12. Here is a nice story I stumbled across today about some volunteers finding a guys lost wedding ring out in the ocean near an Island off the coastline of NZ. A team of metal detectorists have described the "absolute buzz" of managing the near-impossible task of finding a lost ring in the middle of Auckland's Hauraki Gulf. Auckland man Eddie Hayman was on a boat celebrating a friend's wedding off Waiheke Island on February 16, when he went for a swim and his wedding band came off in the water. Unable to find it himself, he searched online in a desperate attempt to find a way to retrieve it. https://www.stuff.co.nz/auckland/110822835/wedding-ring-lost-off-aucklands-waiheke-island-found-by-diving-metal-detectorists Looks like a CTX 3030 and Excalibur II were used for the task judging by the photos on the little video clip on the article.
  13. https://www.minelab.com/usa/go-minelabbing/news?article=352372
  14. Buddy mine found these turtles last Dec frozen in a farm field. They were smaller than a quarter. They were hibernating but the farm is active and they would have turned it over before they could make it out of there. Don't know what number they showed up as 🙂 Will be releasing them in june.
  15. By no means am I a top level detectorist at every different kind of hunting. Deep old coins, Gold Rings Beach Hunting, CW, Ancient Coins/Artifacts, Gold Nugget chasing...and more. Heck I have Field Staff members who do certain hunts better than I. But I do consider myself one of the more versified hunters who actually does quite well with a variety of machines in many styles of hunts. Here is one kind of hunt I have to give adulation... my video guy Ryan and his son. This father/son team has taken on a style of detecting most of us dare. He has done a few videos now of some stunner saves, but I feel this one takes the cake. If doing this please be sure to wear the proper protective gear and always have permission. Would you go Down Under for a fistful? Watch and enjoy as they recover find after find after find.
  16. Gold Basin Mining District has a long and colorful history. Starting back around 1861 the road now called Pearce Ferry Road was the trail that took the old timers down to the Colorado River. The River separated Arizona and Nevada. The Ferry was the only way for travelers to cross. Outlaws, Indians, cowboys and settlers heading to California were all part of the local landscape. This is the area where D’artagnon Jackson found an amazing find with his Gold Monster 1000 on January 22, 2019. “Dar” had purchased his Gold Monster 1000 from Doc at Doc’s Detecting in Henderson Nevada almost one year ago in January of 2018. Doc had taken him to Gold Basin for a day of one on one training. Dar lives in the state of Washington, and only gets to Gold Basin twice a year. He joins his brother, J.R. from Utah and they travel to Gold Basin to detect. Dar has been looking for elusive gold nuggets for 15 years with no success. He has owned every low end $200 detector on the market, with no success. However, armed with his Minelab Gold Monster, all of that was about to change. As he was detecting, looking for meteorites , and of course his first gold nugget, if he could be so lucky, he stumbled upon a good target. At three inches he uncovered a pull-tab. Somewhat disappointed, he said, “I remembered what Doc had taught me. Always check your hole before you fill it back in, there might be another target.” Somewhat reluctantly Dar swung the 5 X 10 coil of his Gold Monster over the shallow hole. He got a good target sound, and it was registering as non-ferrous, however the pull tab also had registered as non-ferrous. He started to dig deeper, and the ground started getting more hard packed. Ringing in the back of his head was Doc’s admonition, “When the target is deep and the ground is hard packed, it is less likely to be a trash target.” At 8 inches, Dar saw a glint of gold. Could this be his very first nugget after 15 years? NO! It was something much more impressive that spoke to the unique history of this Gold Basin area. It was an 1852 U.S. Gold dollar with a “D” mint mark. The coin was in amazing condition considering it was 167 years old. Needless to say, Dar, can’t believe that he found such a unique treasure, let alone, it was the very first piece of gold he has ever found. Think of it, this coin is 167 years old and yet this coin was minted only 76 years after the founding of our country via the signing of the Declaration of Independence in 1776. Later, after getting back to a computer, Dar found out just how special this coin is. There are only 125, 1852 mint mark “D” $1 gold pieces known to exist today. Valued at around $900 to $1,400 depending on condition and this one looks pretty good. Gold Fever? Yes, Dar has a really bad case of it now. Congratulations D’artagnon!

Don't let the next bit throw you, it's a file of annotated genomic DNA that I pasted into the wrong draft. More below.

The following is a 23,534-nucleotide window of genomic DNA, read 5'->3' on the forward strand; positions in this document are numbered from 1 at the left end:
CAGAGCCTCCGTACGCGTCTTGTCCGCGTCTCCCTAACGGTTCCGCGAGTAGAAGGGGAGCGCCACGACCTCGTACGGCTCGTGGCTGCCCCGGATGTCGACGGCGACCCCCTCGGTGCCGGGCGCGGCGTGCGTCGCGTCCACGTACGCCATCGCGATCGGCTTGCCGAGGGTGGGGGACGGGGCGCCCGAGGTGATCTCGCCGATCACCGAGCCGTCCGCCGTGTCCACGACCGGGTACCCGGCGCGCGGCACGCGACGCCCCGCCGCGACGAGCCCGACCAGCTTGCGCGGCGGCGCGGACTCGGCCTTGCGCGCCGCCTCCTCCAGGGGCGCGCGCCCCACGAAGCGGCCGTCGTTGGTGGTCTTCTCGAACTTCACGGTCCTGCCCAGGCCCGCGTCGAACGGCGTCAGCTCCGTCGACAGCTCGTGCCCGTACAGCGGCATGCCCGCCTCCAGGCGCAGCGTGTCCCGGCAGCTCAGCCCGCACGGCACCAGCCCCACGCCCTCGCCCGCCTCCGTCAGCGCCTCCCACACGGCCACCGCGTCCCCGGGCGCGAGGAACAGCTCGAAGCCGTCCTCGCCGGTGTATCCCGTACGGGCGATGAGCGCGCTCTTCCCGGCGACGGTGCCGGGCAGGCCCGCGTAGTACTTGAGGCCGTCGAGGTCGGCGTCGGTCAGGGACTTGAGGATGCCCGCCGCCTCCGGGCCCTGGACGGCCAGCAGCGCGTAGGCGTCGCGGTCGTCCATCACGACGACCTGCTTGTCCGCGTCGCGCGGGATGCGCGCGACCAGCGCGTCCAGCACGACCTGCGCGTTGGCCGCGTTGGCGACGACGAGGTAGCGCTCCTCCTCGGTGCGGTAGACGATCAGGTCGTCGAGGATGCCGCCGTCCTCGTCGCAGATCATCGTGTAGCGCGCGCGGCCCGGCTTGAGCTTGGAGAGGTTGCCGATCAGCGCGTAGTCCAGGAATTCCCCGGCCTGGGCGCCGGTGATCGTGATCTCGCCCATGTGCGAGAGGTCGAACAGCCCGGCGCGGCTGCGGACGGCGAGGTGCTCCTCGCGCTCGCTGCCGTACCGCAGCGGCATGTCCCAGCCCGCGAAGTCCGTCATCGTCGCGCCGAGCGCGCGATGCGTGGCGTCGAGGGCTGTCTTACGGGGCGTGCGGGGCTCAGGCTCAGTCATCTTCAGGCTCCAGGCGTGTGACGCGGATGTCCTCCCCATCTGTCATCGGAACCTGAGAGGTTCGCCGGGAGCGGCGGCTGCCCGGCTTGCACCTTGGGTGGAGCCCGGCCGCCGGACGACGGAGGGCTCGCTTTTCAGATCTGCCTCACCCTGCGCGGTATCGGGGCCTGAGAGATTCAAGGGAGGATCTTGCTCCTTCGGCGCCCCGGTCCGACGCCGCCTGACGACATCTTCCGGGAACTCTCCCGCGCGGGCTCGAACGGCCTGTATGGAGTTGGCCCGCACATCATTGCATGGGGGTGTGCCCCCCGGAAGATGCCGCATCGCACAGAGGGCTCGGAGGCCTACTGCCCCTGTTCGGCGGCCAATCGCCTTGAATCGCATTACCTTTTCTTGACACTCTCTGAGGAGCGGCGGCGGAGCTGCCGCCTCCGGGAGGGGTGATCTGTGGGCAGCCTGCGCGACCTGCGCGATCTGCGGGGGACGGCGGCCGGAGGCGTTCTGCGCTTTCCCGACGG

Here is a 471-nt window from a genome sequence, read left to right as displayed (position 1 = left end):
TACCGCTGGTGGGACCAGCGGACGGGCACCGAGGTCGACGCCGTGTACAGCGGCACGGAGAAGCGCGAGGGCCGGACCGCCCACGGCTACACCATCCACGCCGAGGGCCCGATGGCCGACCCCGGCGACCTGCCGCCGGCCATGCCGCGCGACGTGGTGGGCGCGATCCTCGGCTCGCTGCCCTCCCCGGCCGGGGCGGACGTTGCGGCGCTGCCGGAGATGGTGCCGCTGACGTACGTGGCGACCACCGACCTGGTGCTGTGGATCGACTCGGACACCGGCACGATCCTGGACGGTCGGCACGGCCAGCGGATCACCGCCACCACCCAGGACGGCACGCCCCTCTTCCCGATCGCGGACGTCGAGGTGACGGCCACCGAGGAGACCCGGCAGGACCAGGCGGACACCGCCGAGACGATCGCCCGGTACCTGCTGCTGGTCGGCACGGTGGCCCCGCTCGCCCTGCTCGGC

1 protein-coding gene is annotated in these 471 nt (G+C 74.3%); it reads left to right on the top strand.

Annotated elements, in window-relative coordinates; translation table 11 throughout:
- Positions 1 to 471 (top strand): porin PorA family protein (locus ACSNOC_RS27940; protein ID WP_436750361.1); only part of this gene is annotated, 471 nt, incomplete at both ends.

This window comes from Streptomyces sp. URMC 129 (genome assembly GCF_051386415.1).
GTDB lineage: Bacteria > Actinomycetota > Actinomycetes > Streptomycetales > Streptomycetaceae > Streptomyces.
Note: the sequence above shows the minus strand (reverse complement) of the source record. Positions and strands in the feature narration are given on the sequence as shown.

17. Check out this story. https://www.foxnews.com/science/holy-grail-found-rare-penny-might-be-worth-1-7m-after-it-was-found-in-boys-lunch-money
  18. https://www.minelab.com/usa/go-minelabbing/success-stories
×
×
  • Create New...